Defense may begin closing statements,” said the Judge, his right elbow on the arm of his chair, his fist pushed into his fleshy cheek.
“Thank you, your Honor,” said Rittenouer, rising from his desk. He approached the jurors, and stood in front of them, arms folded tightly across his chest, eyes fixed on a point at the base of the low stained wood partition. For a long time, he said nothing.
All eyes were trained on Rittenouer.
“Apparently the deceased,” he continued, “the prosecution, our honored legislature, along with well over half the people in this country and the vast majority of all our subordinate nations would say ‘no.’ Indeed, I think it’s safe to say, most people on the planet would say ‘no.'” Pulling his hands from his pockets, Rittenouer stepped up to the jury box and gripped the rail.
“But the defendant,” he said as turned and pointed to the man sitting at his desk, “the defendant had the same idea. Only it wasn’t with those we have deemed legally terminable. It was with the deceased! Yes, the deceased, Mr. Feldt. According to my client, he had no right to life.” Turning back to the jury. “His reasoning, ladies and gentlemen, was that the man whose duty it was to eliminate the government regulated number of terminables, had taken many, many of what my client called, ‘innocent’ lives.”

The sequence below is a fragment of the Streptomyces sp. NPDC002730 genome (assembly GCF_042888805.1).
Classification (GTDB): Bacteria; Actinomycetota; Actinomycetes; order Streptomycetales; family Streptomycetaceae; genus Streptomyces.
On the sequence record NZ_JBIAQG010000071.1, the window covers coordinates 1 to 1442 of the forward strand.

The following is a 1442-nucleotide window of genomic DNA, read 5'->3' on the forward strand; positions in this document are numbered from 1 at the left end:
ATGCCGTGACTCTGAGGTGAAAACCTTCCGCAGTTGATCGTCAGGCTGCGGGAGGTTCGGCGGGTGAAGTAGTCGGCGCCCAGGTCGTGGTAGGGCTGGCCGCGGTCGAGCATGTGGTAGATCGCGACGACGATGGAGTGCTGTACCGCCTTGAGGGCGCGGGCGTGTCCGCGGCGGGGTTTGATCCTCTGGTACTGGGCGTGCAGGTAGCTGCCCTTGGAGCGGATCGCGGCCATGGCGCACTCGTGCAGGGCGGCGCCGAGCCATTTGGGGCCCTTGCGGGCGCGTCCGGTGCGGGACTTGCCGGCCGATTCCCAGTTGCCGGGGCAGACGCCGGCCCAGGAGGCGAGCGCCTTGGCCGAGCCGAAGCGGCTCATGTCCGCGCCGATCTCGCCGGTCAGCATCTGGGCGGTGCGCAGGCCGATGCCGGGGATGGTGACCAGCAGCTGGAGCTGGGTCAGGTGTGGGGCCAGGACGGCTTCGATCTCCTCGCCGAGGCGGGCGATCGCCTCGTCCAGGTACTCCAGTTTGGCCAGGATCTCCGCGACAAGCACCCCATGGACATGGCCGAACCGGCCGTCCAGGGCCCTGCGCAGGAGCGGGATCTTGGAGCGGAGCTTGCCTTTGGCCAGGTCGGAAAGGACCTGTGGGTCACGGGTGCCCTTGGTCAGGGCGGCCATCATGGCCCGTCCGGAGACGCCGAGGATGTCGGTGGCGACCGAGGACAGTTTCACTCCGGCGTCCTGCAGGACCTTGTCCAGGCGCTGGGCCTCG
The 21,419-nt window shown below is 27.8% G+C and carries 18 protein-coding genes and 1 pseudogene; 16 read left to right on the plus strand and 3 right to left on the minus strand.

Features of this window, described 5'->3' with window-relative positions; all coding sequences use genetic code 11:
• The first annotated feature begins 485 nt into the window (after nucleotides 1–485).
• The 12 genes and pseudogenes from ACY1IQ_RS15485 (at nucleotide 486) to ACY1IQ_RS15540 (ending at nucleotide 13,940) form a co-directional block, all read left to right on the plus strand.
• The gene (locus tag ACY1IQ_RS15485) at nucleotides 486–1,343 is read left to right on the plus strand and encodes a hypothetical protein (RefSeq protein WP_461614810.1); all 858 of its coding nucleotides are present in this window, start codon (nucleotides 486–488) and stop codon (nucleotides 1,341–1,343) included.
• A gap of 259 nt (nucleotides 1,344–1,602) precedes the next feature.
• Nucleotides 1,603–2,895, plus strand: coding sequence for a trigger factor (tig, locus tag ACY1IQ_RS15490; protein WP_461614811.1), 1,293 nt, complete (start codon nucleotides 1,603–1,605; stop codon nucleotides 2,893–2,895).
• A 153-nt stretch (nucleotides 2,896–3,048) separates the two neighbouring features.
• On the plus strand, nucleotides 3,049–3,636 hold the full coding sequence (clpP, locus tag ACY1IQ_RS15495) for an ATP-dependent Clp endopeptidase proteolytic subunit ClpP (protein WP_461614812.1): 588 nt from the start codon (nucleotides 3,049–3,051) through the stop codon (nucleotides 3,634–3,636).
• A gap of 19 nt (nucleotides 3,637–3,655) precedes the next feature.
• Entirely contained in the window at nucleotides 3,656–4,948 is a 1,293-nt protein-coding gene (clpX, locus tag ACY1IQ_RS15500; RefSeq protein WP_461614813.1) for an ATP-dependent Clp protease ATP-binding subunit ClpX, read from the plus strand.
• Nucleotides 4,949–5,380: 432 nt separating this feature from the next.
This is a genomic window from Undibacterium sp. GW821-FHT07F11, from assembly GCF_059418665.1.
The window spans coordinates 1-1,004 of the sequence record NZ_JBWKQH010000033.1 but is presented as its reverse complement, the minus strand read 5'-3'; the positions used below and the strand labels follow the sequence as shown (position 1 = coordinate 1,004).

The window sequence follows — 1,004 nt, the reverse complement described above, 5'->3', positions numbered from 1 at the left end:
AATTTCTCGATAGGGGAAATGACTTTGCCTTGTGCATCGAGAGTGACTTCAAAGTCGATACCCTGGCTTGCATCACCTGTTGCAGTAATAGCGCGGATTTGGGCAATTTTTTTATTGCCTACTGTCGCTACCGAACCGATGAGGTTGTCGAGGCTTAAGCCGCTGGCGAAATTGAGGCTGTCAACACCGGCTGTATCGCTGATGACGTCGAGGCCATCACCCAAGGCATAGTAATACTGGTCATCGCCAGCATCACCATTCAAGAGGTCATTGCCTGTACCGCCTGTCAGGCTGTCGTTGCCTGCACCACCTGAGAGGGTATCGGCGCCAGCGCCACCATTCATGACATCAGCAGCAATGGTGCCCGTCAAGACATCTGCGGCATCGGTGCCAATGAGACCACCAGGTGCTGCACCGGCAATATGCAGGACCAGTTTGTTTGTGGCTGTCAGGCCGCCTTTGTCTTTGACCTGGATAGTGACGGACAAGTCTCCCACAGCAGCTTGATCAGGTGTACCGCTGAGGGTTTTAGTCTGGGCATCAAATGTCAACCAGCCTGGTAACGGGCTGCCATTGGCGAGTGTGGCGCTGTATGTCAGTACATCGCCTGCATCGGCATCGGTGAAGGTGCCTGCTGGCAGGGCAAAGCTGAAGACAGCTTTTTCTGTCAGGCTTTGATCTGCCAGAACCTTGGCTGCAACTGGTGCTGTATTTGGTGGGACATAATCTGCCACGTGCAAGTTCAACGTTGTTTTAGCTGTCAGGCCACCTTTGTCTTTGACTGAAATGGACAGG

The judge sighed, but Rittenouer ignored it.
“Those with whom my client are aligned, believe it to be justifiable homicide when one such as the deceased is, as they would say, executed. They, along with my client, have the idea that when one of those whom they would consider responsible for the termination of what they would call ‘innocent life,’ is removed from society – terminated, as it were – it saves many more lives that would otherwise be extinguished. Terminated. Killed.” He leaned over the railing. “Murdered!”
Rittenouer straightened himself and stood tall and still, his hands again in his pockets, head lowered. “These that are designated for termination, these, ‘innocents,’ say the Christians, a religion of which my client was and is a member, were people, people just like you and me.”
Several murmurs came from the audience and the judge looked up, silencing the room.
“The state has handed down its just decision. Termination is legally allowed under the law, there is no dispute about that. Now, this cult known as Christianity would claim that these young ones are guilty of no action against anyone, they have hurt no one, they have committed no crime. But the state has declared them to be without personhood. I am a patriot. A good citizen of this nation. I have no argument against such operations. After all, anyone who looks at the issue objectively would have to agree. For the most part, the only ones opposing this law are the Christians who worship a sad, self aggrandized, pathetic Jew.”